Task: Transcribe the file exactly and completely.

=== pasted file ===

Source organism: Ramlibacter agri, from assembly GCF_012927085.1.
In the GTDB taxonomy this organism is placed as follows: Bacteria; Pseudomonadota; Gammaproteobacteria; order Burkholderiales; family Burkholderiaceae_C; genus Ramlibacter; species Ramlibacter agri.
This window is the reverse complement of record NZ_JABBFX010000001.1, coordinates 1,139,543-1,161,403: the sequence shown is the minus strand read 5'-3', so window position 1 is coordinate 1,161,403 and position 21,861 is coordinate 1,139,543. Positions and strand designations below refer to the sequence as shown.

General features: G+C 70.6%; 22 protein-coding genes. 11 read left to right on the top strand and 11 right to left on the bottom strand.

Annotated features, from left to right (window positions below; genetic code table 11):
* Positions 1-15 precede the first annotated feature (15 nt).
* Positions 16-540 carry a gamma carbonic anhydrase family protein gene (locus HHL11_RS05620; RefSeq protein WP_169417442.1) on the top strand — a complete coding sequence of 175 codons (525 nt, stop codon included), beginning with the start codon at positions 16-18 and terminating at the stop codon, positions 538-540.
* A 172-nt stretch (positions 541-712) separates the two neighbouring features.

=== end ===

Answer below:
Source organism: Ramlibacter agri, from assembly GCF_012927085.1.
In the GTDB taxonomy this organism is placed as follows: Bacteria; Pseudomonadota; Gammaproteobacteria; order Burkholderiales; family Burkholderiaceae_C; genus Ramlibacter; species Ramlibacter agri.
This window is the reverse complement of record NZ_JABBFX010000001.1, coordinates 1,139,543-1,161,403: the sequence shown is the minus strand read 5'-3', so window position 1 is coordinate 1,161,403 and position 21,861 is coordinate 1,139,543. Positions and strand designations below refer to the sequence as shown.

General features: G+C 70.6%; 22 protein-coding genes. 11 read left to right on the top strand and 11 right to left on the bottom strand.

Annotated features, from left to right (window positions below; genetic code table 11):
* Positions 1-15 precede the first annotated feature (15 nt).
* Positions 16-540 carry a gamma carbonic anhydrase family protein gene (locus HHL11_RS05620; RefSeq protein WP_169417442.1) on the top strand — a complete coding sequence of 175 codons (525 nt, stop codon included), beginning with the start codon at positions 16-18 and terminating at the stop codon, positions 538-540.
* A 172-nt stretch (positions 541-712) separates the two neighbouring features.